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By Simon_M
I have seen youtube videos for larger platters and have been experimenting with larger workpieces up to 25" diameter.

What sort of woodturning tool is used to get a good flat finish? I have seen mention of a negative rake scraper but I don't have one.

I have experimented with a pull cut with a bowl gouge, a smaller round nosed scraper and the edge of a skew - they are probably all too small, but all that was to hand.

When the work is balanced, what speed can be used, I use 6000/diameter or 9000/inches in inches as a guide e.g. 250-400 rpm?
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Simon_M wrote:When the work is balanced, what speed can be used, I use 6000/diameter or 9000/inches in inches as a guide e.g. 250-400 rpm?
There is a speed guide chart in the Help Sticky that is based on a recommended cutting edge speed for most readily encountered woods.

But it is only a guide in as much as it serves to show what should result in optimum stock removal and be safe on sound wood, it also hints at what can be expected on the danger front with anything that is not sound, correctly mounted or subject to operator tool misuse if you are tempted to turn everything at high speed.

Turning time experience paying careful attention to any sound changes, tool chatter, stock fixing security as you go etc. I find is the best guide to personal safety.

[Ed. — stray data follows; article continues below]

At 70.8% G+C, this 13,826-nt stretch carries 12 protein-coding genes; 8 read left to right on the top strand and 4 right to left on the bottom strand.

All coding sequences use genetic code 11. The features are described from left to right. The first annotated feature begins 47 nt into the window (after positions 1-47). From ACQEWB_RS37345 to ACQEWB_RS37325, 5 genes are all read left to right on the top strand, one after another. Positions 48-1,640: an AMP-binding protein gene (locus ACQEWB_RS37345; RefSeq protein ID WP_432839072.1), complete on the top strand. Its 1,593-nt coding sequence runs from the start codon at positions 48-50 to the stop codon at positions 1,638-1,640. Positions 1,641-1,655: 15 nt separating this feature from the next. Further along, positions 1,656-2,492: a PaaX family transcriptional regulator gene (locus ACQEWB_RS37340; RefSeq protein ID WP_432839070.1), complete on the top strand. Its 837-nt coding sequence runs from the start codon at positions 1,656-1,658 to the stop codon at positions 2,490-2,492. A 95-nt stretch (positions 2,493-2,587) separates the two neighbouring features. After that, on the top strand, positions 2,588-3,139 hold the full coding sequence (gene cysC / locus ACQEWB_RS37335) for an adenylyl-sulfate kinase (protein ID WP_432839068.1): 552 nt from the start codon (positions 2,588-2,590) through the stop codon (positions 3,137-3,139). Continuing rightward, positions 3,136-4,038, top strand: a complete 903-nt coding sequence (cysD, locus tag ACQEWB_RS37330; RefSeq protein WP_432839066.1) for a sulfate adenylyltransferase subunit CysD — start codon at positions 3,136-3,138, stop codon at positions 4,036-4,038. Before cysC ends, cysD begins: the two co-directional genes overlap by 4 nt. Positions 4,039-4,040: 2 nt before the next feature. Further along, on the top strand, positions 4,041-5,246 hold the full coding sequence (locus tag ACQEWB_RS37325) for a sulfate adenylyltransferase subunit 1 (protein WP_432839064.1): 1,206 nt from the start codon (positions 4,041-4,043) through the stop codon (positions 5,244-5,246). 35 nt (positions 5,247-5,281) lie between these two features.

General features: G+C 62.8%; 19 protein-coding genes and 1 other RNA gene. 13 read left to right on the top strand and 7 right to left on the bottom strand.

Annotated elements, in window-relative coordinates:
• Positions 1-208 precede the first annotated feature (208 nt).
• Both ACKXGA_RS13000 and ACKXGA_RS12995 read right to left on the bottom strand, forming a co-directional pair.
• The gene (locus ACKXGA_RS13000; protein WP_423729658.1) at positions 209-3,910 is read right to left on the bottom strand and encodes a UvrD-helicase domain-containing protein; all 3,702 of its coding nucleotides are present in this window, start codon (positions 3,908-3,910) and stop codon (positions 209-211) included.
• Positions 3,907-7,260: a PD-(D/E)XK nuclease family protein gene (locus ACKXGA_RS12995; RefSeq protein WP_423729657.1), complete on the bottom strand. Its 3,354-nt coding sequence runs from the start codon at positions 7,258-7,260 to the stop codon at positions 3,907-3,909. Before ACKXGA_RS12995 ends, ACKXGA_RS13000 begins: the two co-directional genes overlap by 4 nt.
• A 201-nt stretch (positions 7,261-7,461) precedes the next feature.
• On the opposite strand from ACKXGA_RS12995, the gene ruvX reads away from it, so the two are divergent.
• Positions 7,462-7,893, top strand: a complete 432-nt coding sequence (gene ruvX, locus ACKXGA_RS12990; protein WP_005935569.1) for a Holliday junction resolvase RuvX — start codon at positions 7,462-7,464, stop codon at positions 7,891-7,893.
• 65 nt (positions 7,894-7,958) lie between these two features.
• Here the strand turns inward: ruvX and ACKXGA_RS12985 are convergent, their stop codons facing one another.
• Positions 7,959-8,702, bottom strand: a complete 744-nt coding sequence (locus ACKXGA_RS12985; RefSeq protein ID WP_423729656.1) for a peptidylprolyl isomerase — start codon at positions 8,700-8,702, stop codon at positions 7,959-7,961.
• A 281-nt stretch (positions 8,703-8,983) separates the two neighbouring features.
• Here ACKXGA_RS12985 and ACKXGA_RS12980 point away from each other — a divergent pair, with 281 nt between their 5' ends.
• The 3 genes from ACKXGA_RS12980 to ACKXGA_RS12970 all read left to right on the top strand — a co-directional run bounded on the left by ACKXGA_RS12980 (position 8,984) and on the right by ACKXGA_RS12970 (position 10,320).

Regarding larger diameter on items such as platters, I think it's more about the rigidity of the tooling with longer handles than the actual size of the cutter edge to counter the potential leverage imparted by the workpiece should you get a catch or take too enthusiastic a cut.
By Simon_M
I did try three bowl gouges - two have longer handles, two are same width and the results were all about the same. I should have mentioned that this is a segmented ring so the direction of the grain is closer to around than across like a bowl and there is some air gap at the peripheral edge initially. I used a much lower speed to turn this away, but I was aiming for a finish that's straight across.

I did get the result I was looking for but it wasn't as easy as I expected. I suppose I assumed, same cutting speed, same tool = same result without considering that the direction of the grain is changing slightly every 30 degrees. I wouldn't normally power sand, but my bowl sander is quite small, so I used a random orbit sander with an ultra low lathe speed ~50 rpm which seemed to work well. I also sanded with the lathe off and hand turning it because I wanted to avoid the feeling of contours and I'm using ash - seemed to work well.

There seems to be a plethora of videos turning at higher speeds - they only show it when it works and ignore what could happen if it goes wrong - so good luck to them, but I won't be trying it. Thanks for the table, it indicated 250 rpm but initially it doesn't hurt to go much slower.
By Chris152
When turning wide, flat rims for bowls (not as wide as you're doing) I've turned to as flat and level as I can with a push stroke starting at the rim and moving toward centre, then finish levelling with a ROS, as you say (if I've understood). When sanding, the bowl rotates at less than 60 rpm, and it creates a perfectly flat surface. I've been trying to avoid using a scraper as I find it creates tearout, but that's probably just my lack of skill.